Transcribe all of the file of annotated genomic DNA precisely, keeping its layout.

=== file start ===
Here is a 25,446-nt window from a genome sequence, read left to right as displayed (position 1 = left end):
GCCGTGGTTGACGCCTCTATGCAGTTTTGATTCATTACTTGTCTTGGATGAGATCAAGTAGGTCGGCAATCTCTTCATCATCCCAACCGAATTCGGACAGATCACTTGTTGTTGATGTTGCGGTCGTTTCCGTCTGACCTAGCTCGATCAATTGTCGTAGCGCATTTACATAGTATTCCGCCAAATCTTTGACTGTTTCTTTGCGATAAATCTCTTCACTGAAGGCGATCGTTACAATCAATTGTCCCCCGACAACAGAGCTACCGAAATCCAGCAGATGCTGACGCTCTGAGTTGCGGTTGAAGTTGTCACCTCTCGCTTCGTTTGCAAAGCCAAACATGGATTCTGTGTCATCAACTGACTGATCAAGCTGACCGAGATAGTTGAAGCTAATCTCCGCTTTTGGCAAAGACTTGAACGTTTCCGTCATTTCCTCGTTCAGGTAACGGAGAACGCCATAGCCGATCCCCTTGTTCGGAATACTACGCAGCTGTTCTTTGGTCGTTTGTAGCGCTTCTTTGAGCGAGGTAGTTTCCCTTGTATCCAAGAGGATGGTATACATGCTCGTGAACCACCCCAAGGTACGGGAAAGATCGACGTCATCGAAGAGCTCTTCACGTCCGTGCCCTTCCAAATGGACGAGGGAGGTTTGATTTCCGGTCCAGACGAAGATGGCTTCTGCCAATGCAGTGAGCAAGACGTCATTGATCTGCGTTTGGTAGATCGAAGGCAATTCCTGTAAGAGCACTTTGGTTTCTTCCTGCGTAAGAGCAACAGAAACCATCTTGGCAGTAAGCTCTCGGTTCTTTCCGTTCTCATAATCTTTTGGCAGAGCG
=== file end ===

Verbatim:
Here is a 25,446-nt window from a genome sequence, read left to right as displayed (position 1 = left end):
GCCGTGGTTGACGCCTCTATGCAGTTTTGATTCATTACTTGTCTTGGATGAGATCAAGTAGGTCGGCAATCTCTTCATCATCCCAACCGAATTCGGACAGATCACTTGTTGTTGATGTTGCGGTCGTTTCCGTCTGACCTAGCTCGATCAATTGTCGTAGCGCATTTACATAGTATTCCGCCAAATCTTTGACTGTTTCTTTGCGATAAATCTCTTCACTGAAGGCGATCGTTACAATCAATTGTCCCCCGACAACAGAGCTACCGAAATCCAGCAGATGCTGACGCTCTGAGTTGCGGTTGAAGTTGTCACCTCTCGCTTCGTTTGCAAAGCCAAACATGGATTCTGTGTCATCAACTGACTGATCAAGCTGACCGAGATAGTTGAAGCTAATCTCCGCTTTTGGCAAAGACTTGAACGTTTCCGTCATTTCCTCGTTCAGGTAACGGAGAACGCCATAGCCGATCCCCTTGTTCGGAATACTACGCAGCTGTTCTTTGGTCGTTTGTAGCGCTTCTTTGAGCGAGGTAGTTTCCCTTGTATCCAAGAGGATGGTATACATGCTCGTGAACCACCCCAAGGTACGGGAAAGATCGACGTCATCGAAGAGCTCTTCACGTCCGTGCCCTTCCAAATGGACGAGGGAGGTTTGATTTCCGGTCCAGACGAAGATGGCTTCTGCCAATGCAGTGAGCAAGACGTCATTGATCTGCGTTTGGTAGATCGAAGGCAATTCCTGTAAGAGCACTTTGGTTTCTTCCTGCGTAAGAGCAACAGAAACCATCTTGGCAGTAAGCTCTCGGTTCTTTCCGTTCTCATAATCTTTTGGCAGAGCG